Following her 2021 debut confessional show, Skank, Clementine Bogg-Hargroves is back this Edinburgh Fringe with the irreverent and fun Please Love Me. Flipping between comedic club classics renditions, crude humour, teen romance nostalgia, and devastating recollections of sexual harassment, Please Love Me offers up so much to love.
Throughout the show, following various confessional segments, Bogg-Hargroves poses the question, ‘Am I right?’, approaching an audience member for a high-five, before retreating with a cheeky ‘Love ya!’. From its first initiation, we see our playful protagonist clearly, in all her societally induced shame and obsession with validation. She is immediately likeable and there is nothing to hold us back from being concerned about her.
At its core, Please Love Me is a reflection on how to balance loving yourself and someone else. Bogg-Hargroves starts at the beginning of her history with men: from losing her virginity to an unmemorable French boy on summer camp (Pierre? Claude? Jean Valjean?) to meeting the notorious Ben at sixteen doing doughnuts in a Tesco car park. It is this latter on-and-off relationship with the unanimous dickhead that shapes her twenties and fuels her feelings of worthlessness. There wasn’t a moment more poignant than Bogg-Hargroves confronting Ben for using her only for him to callously retort: ‘But you are a stripper’.
Please Love Me explores how objectification alters according to different contexts with slippery nuance. Utilising her body for performance is both freeing and self-limiting for Bogg-Hargroves. In the show, she performs elegantly on the pole, capturing different emotional extremes in welcomed interludes. And yet she ruminates on the difficulties of containing the voyeurism she experiences in her work as a stripper to her job. In a new elevation, she recounts the harassment she and her fellow female friends experienced whilst on their year abroad in Amman, Jordan.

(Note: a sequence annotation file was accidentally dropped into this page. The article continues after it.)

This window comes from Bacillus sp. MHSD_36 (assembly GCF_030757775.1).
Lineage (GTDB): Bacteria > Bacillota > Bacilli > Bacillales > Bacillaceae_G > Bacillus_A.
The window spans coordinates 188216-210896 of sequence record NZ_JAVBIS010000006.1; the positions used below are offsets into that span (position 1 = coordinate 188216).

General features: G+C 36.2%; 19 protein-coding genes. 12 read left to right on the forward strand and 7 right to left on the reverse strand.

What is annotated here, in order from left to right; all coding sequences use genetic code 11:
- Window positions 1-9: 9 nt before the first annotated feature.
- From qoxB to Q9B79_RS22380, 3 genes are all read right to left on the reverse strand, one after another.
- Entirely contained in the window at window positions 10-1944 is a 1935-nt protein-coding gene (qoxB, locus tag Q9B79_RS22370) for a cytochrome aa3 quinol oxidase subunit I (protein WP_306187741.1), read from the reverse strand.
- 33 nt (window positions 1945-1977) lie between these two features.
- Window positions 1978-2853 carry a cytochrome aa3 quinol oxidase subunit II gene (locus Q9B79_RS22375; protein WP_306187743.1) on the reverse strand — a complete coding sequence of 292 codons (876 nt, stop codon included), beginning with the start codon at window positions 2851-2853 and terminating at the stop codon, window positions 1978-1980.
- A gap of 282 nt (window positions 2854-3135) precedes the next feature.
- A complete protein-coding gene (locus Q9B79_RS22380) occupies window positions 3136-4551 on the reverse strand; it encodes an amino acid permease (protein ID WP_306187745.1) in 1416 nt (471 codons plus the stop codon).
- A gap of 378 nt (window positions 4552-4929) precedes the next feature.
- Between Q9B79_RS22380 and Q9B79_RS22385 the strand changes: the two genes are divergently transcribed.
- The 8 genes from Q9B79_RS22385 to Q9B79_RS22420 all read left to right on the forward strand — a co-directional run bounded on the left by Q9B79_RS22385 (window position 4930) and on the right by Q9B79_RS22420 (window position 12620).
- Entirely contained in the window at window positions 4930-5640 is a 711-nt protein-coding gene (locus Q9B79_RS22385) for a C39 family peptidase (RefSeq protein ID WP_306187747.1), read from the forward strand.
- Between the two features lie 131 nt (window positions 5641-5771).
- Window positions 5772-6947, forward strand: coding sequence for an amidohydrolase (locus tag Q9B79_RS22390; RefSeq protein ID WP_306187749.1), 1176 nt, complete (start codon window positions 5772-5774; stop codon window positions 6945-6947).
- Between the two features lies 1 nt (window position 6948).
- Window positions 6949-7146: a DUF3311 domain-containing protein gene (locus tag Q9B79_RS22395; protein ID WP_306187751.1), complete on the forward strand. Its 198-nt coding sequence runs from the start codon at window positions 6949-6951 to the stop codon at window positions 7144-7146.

This harrowing darkness and all of the questions left unanswered are couched in moments of comedy that reassure us that Bogg-Hargroves possesses enough distance from her many traumatic life events to laugh about them. Whilst some physical humour didn’t quite hit for me, details of nostalgic teenage naivety were relatably funny. Best of all, though, were the half-parody, half-earnest pop songs integrated into the piece featuring laugh-inducing backup vocals and dance moves from director Zoey Barnes. The unwanted pregnancy banger, ‘Get Rid of It’ is still on repeat in my head.